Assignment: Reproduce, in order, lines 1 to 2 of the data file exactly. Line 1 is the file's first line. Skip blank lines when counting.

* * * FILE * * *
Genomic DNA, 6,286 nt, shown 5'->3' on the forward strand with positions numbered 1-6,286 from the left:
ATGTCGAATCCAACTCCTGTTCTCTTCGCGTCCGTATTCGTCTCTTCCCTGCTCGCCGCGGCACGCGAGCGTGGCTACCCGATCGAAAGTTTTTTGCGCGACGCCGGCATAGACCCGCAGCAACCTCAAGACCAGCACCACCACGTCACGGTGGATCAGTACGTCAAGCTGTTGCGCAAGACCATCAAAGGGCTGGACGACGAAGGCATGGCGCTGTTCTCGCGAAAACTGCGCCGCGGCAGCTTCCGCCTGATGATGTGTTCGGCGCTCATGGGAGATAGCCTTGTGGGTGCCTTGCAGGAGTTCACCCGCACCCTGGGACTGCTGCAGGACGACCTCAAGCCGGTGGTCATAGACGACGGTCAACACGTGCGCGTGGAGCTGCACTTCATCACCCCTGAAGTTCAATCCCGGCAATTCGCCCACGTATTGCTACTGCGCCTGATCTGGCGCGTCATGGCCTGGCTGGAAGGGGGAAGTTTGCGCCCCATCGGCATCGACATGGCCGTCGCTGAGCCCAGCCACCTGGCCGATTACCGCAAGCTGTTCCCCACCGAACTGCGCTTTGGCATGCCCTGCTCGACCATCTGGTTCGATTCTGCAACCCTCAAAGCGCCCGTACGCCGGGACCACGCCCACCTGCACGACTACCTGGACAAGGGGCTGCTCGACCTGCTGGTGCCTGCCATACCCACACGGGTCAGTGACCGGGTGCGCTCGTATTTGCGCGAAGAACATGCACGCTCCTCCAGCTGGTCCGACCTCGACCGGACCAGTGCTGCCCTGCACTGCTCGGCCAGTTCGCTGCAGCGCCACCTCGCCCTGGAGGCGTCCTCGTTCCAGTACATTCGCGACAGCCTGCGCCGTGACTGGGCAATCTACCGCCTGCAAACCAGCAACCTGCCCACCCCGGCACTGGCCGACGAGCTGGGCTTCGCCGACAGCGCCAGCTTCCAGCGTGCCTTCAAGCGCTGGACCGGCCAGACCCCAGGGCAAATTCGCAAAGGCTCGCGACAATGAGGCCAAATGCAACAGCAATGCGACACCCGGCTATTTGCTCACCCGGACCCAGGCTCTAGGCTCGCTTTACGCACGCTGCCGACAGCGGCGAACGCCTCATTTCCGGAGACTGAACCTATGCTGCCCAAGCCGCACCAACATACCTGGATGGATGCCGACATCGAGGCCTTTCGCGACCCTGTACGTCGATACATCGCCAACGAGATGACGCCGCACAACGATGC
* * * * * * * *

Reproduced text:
Genomic DNA, 6,286 nt, shown 5'->3' on the forward strand with positions numbered 1-6,286 from the left:
ATGTCGAATCCAACTCCTGTTCTCTTCGCGTCCGTATTCGTCTCTTCCCTGCTCGCCGCGGCACGCGAGCGTGGCTACCCGATCGAAAGTTTTTTGCGCGACGCCGGCATAGACCCGCAGCAACCTCAAGACCAGCACCACCACGTCACGGTGGATCAGTACGTCAAGCTGTTGCGCAAGACCATCAAAGGGCTGGACGACGAAGGCATGGCGCTGTTCTCGCGAAAACTGCGCCGCGGCAGCTTCCGCCTGATGATGTGTTCGGCGCTCATGGGAGATAGCCTTGTGGGTGCCTTGCAGGAGTTCACCCGCACCCTGGGACTGCTGCAGGACGACCTCAAGCCGGTGGTCATAGACGACGGTCAACACGTGCGCGTGGAGCTGCACTTCATCACCCCTGAAGTTCAATCCCGGCAATTCGCCCACGTATTGCTACTGCGCCTGATCTGGCGCGTCATGGCCTGGCTGGAAGGGGGAAGTTTGCGCCCCATCGGCATCGACATGGCCGTCGCTGAGCCCAGCCACCTGGCCGATTACCGCAAGCTGTTCCCCACCGAACTGCGCTTTGGCATGCCCTGCTCGACCATCTGGTTCGATTCTGCAACCCTCAAAGCGCCCGTACGCCGGGACCACGCCCACCTGCACGACTACCTGGACAAGGGGCTGCTCGACCTGCTGGTGCCTGCCATACCCACACGGGTCAGTGACCGGGTGCGCTCGTATTTGCGCGAAGAACATGCACGCTCCTCCAGCTGGTCCGACCTCGACCGGACCAGTGCTGCCCTGCACTGCTCGGCCAGTTCGCTGCAGCGCCACCTCGCCCTGGAGGCGTCCTCGTTCCAGTACATTCGCGACAGCCTGCGCCGTGACTGGGCAATCTACCGCCTGCAAACCAGCAACCTGCCCACCCCGGCACTGGCCGACGAGCTGGGCTTCGCCGACAGCGCCAGCTTCCAGCGTGCCTTCAAGCGCTGGACCGGCCAGACCCCAGGGCAAATTCGCAAAGGCTCGCGACAATGAGGCCAAATGCAACAGCAATGCGACACCCGGCTATTTGCTCACCCGGACCCAGGCTCTAGGCTCGCTTTACGCACGCTGCCGACAGCGGCGAACGCCTCATTTCCGGAGACTGAACCTATGCTGCCCAAGCCGCACCAACATACCTGGATGGATGCCGACATCGAGGCCTTTCGCGACCCTGTACGTCGATACATCGCCAACGAGATGACGCCGCACAACGATGC